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Coal

The role of coal in the global energy system declines, driven by China

Coal consumption
Coal consumption
Change in coal demand by sector and region, 2018-2050
Change in coal demand by sector and region, 2018-2050

Global coal consumption declines consistently over the next 30 years in all three scenarios, never ‎recovering back to its peak level of 2013. 

 

The scale of the decline is particularly pronounced in Rapid and Net Zero, in which coal is almost ‎entirely eliminated from the global energy system over the next 30 years, falling between 85-‎‎90%, with the share of coal in primary energy dropping to less than 5% by 2050 in both scenarios. ‎


The fall in coal demand in Rapid and Net Zero is dominated by China as it shifts to a more ‎sustainable pattern of growth and a lower carbon fuel mix. Declines in Chinese coal consumption ‎account for around half of the overall fall in global demand in these two scenarios, supported by ‎declines in OECD, India and Other Asia.‎


The contraction in coal consumption is less pronounced in BAU, falling by around 25% by 2050, ‎with the speed of that decline accelerating through the Outlook. China accounts for the vast ‎majority of the fall, followed by the US and the EU. The overall fall in global coal consumption is ‎partially mitigated by continuing increases in India and Other Asia. By 2050, developing Asia ‎‎(China, India and Other Asia) accounts for over 80% of total coal consumption in BAU.‎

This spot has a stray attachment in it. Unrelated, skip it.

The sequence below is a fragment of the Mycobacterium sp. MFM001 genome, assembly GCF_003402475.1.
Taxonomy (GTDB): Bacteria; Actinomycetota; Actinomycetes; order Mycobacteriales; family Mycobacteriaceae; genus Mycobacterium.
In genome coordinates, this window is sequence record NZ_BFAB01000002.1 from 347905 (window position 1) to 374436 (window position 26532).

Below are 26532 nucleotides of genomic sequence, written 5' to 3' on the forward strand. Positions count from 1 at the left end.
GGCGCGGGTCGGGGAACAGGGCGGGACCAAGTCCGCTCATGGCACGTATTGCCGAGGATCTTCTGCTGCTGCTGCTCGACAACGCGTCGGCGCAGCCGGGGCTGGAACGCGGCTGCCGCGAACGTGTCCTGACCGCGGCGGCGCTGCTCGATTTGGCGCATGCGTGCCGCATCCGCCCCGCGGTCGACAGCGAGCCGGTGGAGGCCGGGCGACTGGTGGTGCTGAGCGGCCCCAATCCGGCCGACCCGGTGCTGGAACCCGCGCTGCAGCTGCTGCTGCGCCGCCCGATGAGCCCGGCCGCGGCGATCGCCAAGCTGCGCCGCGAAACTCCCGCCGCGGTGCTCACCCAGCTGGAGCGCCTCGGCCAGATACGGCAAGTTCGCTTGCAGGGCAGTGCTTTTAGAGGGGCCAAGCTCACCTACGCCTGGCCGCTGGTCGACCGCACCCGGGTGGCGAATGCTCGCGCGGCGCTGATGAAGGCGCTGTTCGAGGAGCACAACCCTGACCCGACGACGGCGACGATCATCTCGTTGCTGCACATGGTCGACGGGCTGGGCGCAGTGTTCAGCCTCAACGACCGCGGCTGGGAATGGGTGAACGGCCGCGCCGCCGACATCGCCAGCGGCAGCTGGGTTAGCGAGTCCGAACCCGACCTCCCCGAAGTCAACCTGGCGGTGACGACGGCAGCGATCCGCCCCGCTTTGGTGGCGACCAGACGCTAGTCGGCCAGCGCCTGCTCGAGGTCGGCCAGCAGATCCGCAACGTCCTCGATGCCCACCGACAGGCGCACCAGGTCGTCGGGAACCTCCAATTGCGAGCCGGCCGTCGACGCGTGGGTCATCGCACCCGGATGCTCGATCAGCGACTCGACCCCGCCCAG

The falls in coal consumption are concentrated in the power and industrial sectors. In Rapid and ‎Net Zero, the power sector accounts for around two-thirds of the decline as power generation is ‎largely decarbonized; whereas in BAU, the falls are distributed roughly evenly between the two ‎sectors. By 2050, the power sector accounts for around two-thirds of the remaining use of coal in ‎BAU (see Power for a discussion of the prospects for coal-fired power generation in India). ‎


In both Rapid and Net Zero, most of the coal consumption remaining in 2050 is used in ‎conjunction with CCUS, concentrated in the power sector and the production of blue hydrogen.‎


The falls in global coal demand are matched on the supply side by significant falls in Chinese coal ‎production, which accounts for the vast majority of the production declines in both Rapid and ‎BAU. ‎